On Drink

This one’s a keeper

The long-lived stars of the Hunter Valley

This article is taken from the May 2023 issue of The Critic. To get the full magazine why not subscribe? Right now we’re offering five issues for just £10.

The image we have of Australian wine in Britain is of sunshine in a bottle. It’s still Oz Clarke and Jilly Goolden with their increasingly outlandish descriptions on the Food and Drink programme on BBC Two. Those exuberant shirazes and fruity chardonnays brought a New World optimism to rainy old 1980s Britain and are still cheering us up today.

And yet possibly Australia’s greatest white wine, certainly its most individual, owes its character to something that feels closer to home, bad weather.

The climate is warm, yes, but it suffers from drought during the growing season and storms during harvest

The Hunter Valley in New South Wales might be one of the country’s most famous regions but it owes its success more to its proximity to Sydney than being an ideal place to grow grapes. The climate is warm, yes, but it suffers from drought during the growing season and storms during harvest where the crop might be wiped out by hail.

According to Bruce Tyrrell, whose family have been growing there since the mid-nineteenth century, to mitigate against this, traditionally growers would pick early, often before the grapes were fully ripe. The family grew trebbiano, cabernet and shiraz but most of all, they grew semillon, pronounced in the Australian manner: “‘sem ill on”. None of that poncey French here.

The resulting wine would be about 9 per cent alcohol with, as Bruce put it, “enough acid to take the enamel off your teeth”. Very much not bottled sunshine. In fact, it sounds like some English wines I’ve tried.

But Hunter semillon is the ugly duckling of wine. After a few years in bottle something remarkable happens: that acidic, grassy wine blossoms and takes on flavours of lime and buttered toast. With age, Hunter semillon can become so toasty that you’d swear it was oaked but it isn’t. It lasts and lasts too. Apparently 1972 Tyrrell’s Vat 1 is still going strong. Bruce Tyrrell said, “I have seen these wines up to 50 years old still with good fruit and freshness.”

The first hunter valley semillon I tried was from the other big name in the region, McWilliam’s with its Mount Pleasant Elizabeth. This was a creation of one of the founding fathers of the modern Australian wine industry: Maurice O’ Shea. He was inspired by the wedding of Elizabeth and Phillip in 1947 to create a white wine named after the future Queen. There’s also a Philip shiraz which has been rather overshadowed by its partner.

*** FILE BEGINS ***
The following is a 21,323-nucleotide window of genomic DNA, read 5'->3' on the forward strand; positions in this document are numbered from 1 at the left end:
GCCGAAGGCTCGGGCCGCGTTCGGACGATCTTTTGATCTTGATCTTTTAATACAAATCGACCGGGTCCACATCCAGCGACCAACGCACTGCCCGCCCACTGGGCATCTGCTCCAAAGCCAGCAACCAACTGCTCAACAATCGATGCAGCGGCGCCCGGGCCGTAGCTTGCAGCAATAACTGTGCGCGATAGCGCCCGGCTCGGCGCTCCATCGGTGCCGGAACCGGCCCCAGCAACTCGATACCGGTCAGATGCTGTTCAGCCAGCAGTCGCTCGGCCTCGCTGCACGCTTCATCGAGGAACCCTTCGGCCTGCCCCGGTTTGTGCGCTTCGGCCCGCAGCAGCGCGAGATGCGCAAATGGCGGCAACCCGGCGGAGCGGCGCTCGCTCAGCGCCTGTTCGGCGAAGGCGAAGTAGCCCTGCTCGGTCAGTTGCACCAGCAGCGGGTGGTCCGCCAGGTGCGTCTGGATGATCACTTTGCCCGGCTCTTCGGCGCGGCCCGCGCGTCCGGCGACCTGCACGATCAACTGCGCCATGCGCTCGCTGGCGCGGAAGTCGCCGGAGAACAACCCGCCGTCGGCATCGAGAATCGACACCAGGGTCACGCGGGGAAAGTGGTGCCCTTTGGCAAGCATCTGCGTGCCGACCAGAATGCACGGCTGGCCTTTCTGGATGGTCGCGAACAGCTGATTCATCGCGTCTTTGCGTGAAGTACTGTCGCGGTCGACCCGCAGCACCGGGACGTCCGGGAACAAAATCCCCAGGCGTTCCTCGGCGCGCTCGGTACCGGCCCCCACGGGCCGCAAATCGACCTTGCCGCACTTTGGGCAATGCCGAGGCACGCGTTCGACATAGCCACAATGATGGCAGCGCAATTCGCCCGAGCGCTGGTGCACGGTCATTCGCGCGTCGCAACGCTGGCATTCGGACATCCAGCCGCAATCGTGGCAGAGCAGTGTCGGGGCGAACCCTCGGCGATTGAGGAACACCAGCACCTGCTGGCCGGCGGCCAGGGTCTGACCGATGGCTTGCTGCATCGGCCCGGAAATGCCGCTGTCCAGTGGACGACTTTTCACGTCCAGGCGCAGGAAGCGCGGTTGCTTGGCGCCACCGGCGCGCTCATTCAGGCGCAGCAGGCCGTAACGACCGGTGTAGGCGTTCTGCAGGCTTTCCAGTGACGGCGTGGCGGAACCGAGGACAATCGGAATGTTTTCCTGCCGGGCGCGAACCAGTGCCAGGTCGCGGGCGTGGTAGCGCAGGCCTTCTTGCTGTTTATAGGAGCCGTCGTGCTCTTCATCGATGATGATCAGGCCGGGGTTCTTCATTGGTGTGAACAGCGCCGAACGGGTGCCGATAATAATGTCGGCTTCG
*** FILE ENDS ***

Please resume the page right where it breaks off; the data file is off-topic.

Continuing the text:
Initially Elizabeth was made by hand in an old wooden shack — there was no electricity in those days — but it went on to become Australia’s bestselling white wine, selling something like 100,000 cases a year by the early 1980s. By this point, modernity had come to the Hunter. Tyrrell told me, “Probably the biggest change in the making of our semillon was getting electricity in 1958 and we were able then to refrigerate and control the ferments.”

Despite the success of Mount Pleasant’s Elizabeth, Hunter Valley semillon was usually labelled riesling, as the German grape was thought more prestigious. This was at the time when Australian wine had a very loose association with the European classics so you would have “claret” made from shiraz, “port” made from grenache and “chablis” from marsanne.

Bruce Tyrrell told me that “Hunter Semillon suffered, for years, under the generic name of Hunter River riesling. In consultation with McWilliam’s, who were then the other major producer, we changed to semillon in about 1982.” But as semillon was coming out of the closet, it was overshadowed by a young upstart, chardonnay. “In the 1980s,” Tyrrell admitted, “the rise of chardonnay made it a little harder to sell”. Australia’s unique wines, not just Hunter semillon but riesling from the Clare valley and marsanne from Victoria were neglected. You could pick great wines up very cheaply.

At one point Tesco must have bought far too much of the 2005 Mount Pleasant Elizabeth and it hung around for years, often on offer for as little as £7 a bottle. I drank my last bottle in 2017 and it was intense, like Rose’s lime cordial with toasted brioche and a texture like custard. An unbelievable transformation if you’ve ever tried a young Hunter.

For the full no-holds-barred Hunter experience, you really want to try a Vat 1

Those days are over, sadly. Today, Mount Pleasant Elizabeth will cost about £20. Hunter semillon is now appreciated at home. As Tyrrell says, “Bottle age, plus the beginning of a domination in the Australian wine show system, has brought Hunter semillon from a thin acid variety, only drunk by eccentrics, to what it is today; widely known and appreciated for its inherent quality.”

You can pick up a young Tyrrell’s Hunter semillon for under £20. It’s much riper than in the past. They don’t pick so early, Bruce Tyrrell told me. You could drink it young but I’d really recommend stashing it away for five years minimum. Then there’s the single vineyard HVD semillon, weighing in at a scarcely believable 10.5 per cent. The 2015 was beginning to blossom with a smoky toasty quality.

But for the full no-holds-barred Hunter experience, you really want to try a Vat 1, which at around £40 is sadly not cheap anymore. I tried the 2016 recently; it’s so steely and intense that you can see why it used to be sold as riesling. Then after a few hours open, the rain clouds part and you get a little of that elusive Hunter valley sunshine. Though it goes without saying that it’ll be even better in ten years’ time.

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